Per the rules of the Illinois Student Assistance Commission, if an IL MAP Grant recipient withdraws after the end of the second week of the semester, the student may receive a MAP grant payment for costs incurred up to the semester award provided the college's tuition refund policy indicates that the student has incurred charges in the amount of the claim.
Refund of Institutional Financial Aid
Institutional financial aid may consist of Monmouth Grant, Monmouth Scholarships and Monmouth Loans. The refund/cancellation of institutional financial aid follows the pro-rata policy for the cancellation of institutional charges.
When a student withdraws prior to completing 60% of a semester, a pro-rated portion of his/her institutional financial aid will be returned to the program(s) from which the student received funds. After completing 60% of the semester, there is no cancellation of financial aid.
A student who withdraws prior to the last day to add or drop a course without a fee (typically the end of the first week of classes) is not considered to have been enrolled for that semester and therefore 100% of the student's institutional aid will be cancelled.
Refund of Private Scholarships, Grants and Loans
Unless otherwise requested by the donor of a private scholarship or grant award, the funds will be retained to cover the costs incurred by the student. Excess funds will be returned to the donor. Private/alternative loans will be the last item retained to cover the costs incurred by the student. This will ensure a student has as little loan indebtedness as possible. Excess loan proceeds will be returned to the lender.
Loan Exit Interview Required
Students who borrow through either the Perkins Loan and/or the Direct Loan program are required to complete an exit interview online to ensure that they fully understand their commitments and obligations under these federally-funded programs. It is required that a student be informed of their rights and their responsibilities as a borrower through a federal program.
An appeal process exists for students or parents who believe that individual circumstances warrant exception from published College charges and refund policies. Persons wishing to appeal for special consideration should address such an appeal in writing to the Vice President for Finance and Business at Monmouth College.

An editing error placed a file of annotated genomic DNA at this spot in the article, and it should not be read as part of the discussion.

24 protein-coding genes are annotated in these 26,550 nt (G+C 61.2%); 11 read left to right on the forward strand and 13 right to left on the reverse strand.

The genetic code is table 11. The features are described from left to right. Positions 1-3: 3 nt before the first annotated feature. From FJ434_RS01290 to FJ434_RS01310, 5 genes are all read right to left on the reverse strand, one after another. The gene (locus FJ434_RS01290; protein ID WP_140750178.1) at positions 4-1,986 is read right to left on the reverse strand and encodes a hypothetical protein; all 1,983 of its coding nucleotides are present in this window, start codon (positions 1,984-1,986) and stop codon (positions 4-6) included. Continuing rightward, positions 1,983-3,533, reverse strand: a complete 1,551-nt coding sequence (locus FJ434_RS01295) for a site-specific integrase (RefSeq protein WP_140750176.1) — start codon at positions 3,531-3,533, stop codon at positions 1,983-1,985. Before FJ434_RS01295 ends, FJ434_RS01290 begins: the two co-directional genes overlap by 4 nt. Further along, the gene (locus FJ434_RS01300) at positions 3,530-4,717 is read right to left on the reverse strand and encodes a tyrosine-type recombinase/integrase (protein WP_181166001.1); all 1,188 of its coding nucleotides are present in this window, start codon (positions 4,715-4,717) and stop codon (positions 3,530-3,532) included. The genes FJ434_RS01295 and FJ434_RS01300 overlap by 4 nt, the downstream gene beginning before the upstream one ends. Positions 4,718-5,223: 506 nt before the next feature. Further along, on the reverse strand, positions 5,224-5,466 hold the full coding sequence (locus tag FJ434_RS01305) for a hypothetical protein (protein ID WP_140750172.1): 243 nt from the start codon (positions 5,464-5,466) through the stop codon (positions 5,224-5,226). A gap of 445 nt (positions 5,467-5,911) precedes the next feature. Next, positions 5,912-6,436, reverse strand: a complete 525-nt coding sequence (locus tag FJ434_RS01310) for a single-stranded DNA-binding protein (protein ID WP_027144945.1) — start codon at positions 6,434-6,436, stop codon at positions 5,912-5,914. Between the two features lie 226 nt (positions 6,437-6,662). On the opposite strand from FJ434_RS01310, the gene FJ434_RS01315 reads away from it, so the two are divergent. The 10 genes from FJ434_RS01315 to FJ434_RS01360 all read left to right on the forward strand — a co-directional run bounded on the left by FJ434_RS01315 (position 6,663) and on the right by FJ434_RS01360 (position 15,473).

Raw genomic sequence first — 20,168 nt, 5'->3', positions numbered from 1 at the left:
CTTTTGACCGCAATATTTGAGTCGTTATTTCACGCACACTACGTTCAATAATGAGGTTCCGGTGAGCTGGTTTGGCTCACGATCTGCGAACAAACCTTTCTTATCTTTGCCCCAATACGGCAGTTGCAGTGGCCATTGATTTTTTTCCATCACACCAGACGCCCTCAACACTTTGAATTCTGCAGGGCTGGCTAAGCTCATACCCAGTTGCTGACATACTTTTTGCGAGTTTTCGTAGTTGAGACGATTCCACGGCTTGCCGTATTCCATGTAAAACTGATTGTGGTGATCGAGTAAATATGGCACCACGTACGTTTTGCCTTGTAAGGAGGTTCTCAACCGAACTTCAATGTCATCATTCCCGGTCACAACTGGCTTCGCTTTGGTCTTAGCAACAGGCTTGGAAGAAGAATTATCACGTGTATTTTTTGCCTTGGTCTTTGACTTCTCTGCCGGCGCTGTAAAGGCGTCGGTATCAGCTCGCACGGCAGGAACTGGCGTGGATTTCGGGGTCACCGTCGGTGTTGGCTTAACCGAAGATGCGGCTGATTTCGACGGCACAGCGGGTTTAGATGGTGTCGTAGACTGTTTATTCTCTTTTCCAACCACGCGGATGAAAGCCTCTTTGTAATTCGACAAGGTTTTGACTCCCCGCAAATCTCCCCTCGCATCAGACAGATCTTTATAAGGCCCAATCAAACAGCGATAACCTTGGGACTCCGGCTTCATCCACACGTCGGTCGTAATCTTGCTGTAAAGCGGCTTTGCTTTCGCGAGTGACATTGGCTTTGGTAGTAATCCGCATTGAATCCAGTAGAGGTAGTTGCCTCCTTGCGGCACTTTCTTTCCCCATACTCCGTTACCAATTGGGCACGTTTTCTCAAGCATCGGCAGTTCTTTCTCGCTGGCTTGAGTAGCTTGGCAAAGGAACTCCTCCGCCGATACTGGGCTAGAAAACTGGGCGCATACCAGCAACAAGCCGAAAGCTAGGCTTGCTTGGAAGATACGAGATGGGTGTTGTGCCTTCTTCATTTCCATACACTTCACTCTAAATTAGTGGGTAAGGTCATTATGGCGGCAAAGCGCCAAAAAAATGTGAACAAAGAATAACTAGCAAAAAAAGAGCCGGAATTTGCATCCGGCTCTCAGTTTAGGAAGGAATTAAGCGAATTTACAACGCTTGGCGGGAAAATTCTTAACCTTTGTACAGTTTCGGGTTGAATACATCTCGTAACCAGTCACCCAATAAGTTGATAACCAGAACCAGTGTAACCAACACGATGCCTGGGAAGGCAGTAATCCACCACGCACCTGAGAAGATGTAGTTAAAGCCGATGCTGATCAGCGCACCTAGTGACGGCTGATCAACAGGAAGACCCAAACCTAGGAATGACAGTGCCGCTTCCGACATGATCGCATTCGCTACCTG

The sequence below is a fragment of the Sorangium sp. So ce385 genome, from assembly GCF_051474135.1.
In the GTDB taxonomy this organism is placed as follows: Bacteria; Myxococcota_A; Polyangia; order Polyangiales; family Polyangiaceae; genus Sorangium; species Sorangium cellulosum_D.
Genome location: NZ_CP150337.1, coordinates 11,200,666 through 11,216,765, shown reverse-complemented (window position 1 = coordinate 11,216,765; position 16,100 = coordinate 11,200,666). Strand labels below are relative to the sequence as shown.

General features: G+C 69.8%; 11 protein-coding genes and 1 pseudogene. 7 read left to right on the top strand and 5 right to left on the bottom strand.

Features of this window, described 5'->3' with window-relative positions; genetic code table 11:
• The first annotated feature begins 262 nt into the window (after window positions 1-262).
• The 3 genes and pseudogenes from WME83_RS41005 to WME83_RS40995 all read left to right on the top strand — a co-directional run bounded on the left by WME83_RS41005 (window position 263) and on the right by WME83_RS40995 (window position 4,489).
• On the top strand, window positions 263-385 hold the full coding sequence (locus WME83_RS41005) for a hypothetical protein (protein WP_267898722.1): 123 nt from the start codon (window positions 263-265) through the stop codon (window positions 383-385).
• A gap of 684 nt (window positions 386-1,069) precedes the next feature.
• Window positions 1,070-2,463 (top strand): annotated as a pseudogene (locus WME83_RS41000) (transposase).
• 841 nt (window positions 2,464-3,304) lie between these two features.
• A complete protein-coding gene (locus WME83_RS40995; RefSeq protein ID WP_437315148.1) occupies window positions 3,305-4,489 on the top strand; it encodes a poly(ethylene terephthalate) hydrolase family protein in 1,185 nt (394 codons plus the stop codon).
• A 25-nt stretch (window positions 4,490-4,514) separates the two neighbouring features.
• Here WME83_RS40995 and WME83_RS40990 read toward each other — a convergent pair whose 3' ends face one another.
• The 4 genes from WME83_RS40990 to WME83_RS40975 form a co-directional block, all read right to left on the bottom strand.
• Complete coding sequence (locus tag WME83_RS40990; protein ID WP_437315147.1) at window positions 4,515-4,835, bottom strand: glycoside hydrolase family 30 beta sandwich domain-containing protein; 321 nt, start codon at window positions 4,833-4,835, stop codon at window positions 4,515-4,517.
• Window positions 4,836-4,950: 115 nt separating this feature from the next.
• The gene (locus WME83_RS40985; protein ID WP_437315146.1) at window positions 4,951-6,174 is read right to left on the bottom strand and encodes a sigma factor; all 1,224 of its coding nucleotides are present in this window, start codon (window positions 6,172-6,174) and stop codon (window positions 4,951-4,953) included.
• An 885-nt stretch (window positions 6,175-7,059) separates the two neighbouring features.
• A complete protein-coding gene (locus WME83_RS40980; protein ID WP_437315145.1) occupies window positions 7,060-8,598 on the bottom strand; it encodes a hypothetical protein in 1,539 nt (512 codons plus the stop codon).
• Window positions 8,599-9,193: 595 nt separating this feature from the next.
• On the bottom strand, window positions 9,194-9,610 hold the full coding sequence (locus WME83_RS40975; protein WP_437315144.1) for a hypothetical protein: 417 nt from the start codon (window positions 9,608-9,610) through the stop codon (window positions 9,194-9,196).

Illinois Monetary Award Program (MAP) Grant guidance provided by the Illinois Student Assistance Commission
By applying for financial aid and agreeing to share that information with the Illinois Student Assistance Commission (ISAC) you have been considered for the State of Illinois (IL) Monetary Award Program (MAP) Grant. All MAP-approved institutions are required by the State of Illinois to announce MAP Grant awards to students who are enrolled or intending to enroll at their institution. An award amount is included on this letter if you have met the eligibility criteria.
The MAP Grant award amount is an estimate made by the Office of Student Financial Planning and is identified as a "State of IL MAP Grant (Est)." Please be aware that the number of available MAP Grants is limited by funding levels approved by the Illinois General Assembly and the Governor, and reductions to estimated or actual MAP Grants are possible.
There are also limitations to how long you can continue to receive a MAP Grant. Usage is tracked by the number of credit hours for which you've received MAP benefits and is referred to as MAP Paid Credit Hours (MPCHs). The maximum number of MPCHs that can be received is 135, and you must be at the junior level or above to use more than 75 MPCHs. For your reference, and to learn more about MPCH limitations, you may access a record of your MPCHs through the ISAC Student Portal.
Additional Guidance provided by Monmouth College
The Illinois MAP Grant is paid to students based on the number of credit hours a student is registered for in a particular semester. Beginning with the 2012-2013 academic year, Monmouth College converted to a 4-4 academic calendar. Under the new academic system, students will typically register for 4 course credits per semester. Monmouth College course credits will have to be converted into credit hours for the purpose of collecting Illinois MAP Grant payments.
Below are sample conversions:
- 3 course credits is equivalent to 12 credit hrs. and would collect 12/15th of the full MAP award
- 3.25 course credits is equivalent to 13 credit hrs. and would collect 13/15th of the full MAP award
- 3.5 course credits is equivalent to 14 credit hrs. and would collect 11/15th of the full MAP award
- 3.75 course credits is equivalent to 15 credit hrs. and would collect the full MAP award
- 4 course credits or greater would collect the full MAP award
- Illinois Student Assistance Commission (ISAC)
- Federal Student Aid Programs
- Free Application for Federal Student Aid
- Obtain a FSA ID for signing the FAFSA electronically
- Educational Tax Credits and Benefits
- Estimated Family Contribution (EFC) Calculator
- Private Scholarship Search Site
- College Planning Resources
- National Student Loan Data System